Thursday Headlines

Syria Creating Rift Between Iran And Pakistan
Zachary Keck asserts that in recent weeks, relations between Iran and Pakistan have deteriorated as the nations pick sides in the Syrian war with Saudi Arabia and Pakistan have held meetings to seal a deal that would have Riyadh purchasing military arms from Islamabad for Syrian opposition forces. But, he adds, there is another potential flashpoint in the relationship – Afghanistan.

“Pakistan and Iran have nearly diametrically opposed interests in Afghanistan, which will make it a prime contender for the biggest flashpoint in the bilateral relationship in the coming years. And Saudi Arabia and India will also be right in the middle of this flashpoint. China might also find itself getting pulled in as well,” he writes.

What Next For Crimea
Steven Pifer of the Brookings Institution says Vladimir Putin faces two choices once the simply annex Crimea, or he could allow Crimea to remain in “a kind of limbo of undefined status, much like Transnistria, which broke away from Moldova in the early 1990s.”

While the first option would cause his neighbors to worry, while the second would leave open the slim chance that Crimea one day might return to Ukraine.

The West, he notes, also faces choices post-referendum.

They could accept that Crimea is now part of Russia, a more likely option because neither the US, nor its European partners are willing to take military action to remove Russian troops. However, that choice has real consequences. new status.

“But Western acceptance of Russia’s aggression and the Crimean referendum’s results would prove a mistake. It would weaken key rules—such as respect for sovereignty and territorial integrity—that have governed post-Cold War Europe. It would fuel worries in countries with sizable ethnic Russian populations, including NATO allies such as Latvia and Estonia. And it would not resolve the longer-term tensions between Moscow and a Ukrainian state that sees a better future for itself with Europe.”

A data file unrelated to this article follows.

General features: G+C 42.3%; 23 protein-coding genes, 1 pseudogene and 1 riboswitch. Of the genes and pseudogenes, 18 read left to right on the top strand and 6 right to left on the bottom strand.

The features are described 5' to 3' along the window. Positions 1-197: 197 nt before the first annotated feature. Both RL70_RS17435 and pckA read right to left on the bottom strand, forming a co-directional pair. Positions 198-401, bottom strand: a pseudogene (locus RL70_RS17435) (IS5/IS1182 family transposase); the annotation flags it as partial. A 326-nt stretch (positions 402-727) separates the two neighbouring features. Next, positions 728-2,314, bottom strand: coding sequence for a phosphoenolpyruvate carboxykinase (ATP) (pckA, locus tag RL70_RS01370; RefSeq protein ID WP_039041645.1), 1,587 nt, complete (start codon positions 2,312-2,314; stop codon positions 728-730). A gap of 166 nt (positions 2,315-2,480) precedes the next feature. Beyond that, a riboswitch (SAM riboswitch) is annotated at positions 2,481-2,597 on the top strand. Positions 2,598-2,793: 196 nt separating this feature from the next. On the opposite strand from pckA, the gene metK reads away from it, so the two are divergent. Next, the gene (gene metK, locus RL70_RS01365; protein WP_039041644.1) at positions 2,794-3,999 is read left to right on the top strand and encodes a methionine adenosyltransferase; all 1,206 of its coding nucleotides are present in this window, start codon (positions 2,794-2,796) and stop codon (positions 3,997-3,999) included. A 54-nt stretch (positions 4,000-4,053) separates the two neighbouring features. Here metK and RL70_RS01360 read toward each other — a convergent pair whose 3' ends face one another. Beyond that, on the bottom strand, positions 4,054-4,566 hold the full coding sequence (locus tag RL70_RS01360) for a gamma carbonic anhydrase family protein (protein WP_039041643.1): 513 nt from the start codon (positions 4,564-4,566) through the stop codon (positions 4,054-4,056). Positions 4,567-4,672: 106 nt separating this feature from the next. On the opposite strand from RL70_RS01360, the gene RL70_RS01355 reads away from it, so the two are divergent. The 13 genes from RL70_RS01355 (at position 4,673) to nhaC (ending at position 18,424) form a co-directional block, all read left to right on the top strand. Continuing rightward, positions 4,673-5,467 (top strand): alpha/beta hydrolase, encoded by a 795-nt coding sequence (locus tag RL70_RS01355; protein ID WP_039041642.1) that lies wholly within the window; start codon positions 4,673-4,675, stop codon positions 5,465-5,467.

The fallout from Russia’s incursion into Ukraine will have ramifications for both the West and Russia, which Dimitri K. Simes and Paul J. Saunders believe makes China the real victor in the Ukrainian showdown.

“For an Obama administration that often can’t handle individual challenges in isolation, it would almost certainly amount to a massive system overload. Meanwhile, during this global meltdown, leaders in Beijing could relax—waiting and watching for the right moments to act on their own ambitions.

In the end, China’s rise is much more significant than Crimea’s fate, and the United States should avoid reacting to the Ukraine crisis in ways that could severely undermine its ability to manage this paramount priority,” they write.

Der Spiegel reporters Marc Hujer and Christian Neef interview
Vitali Klitschko, a leading opposition figure in Ukraine, on his nation’s future and the current conflict with Russia.

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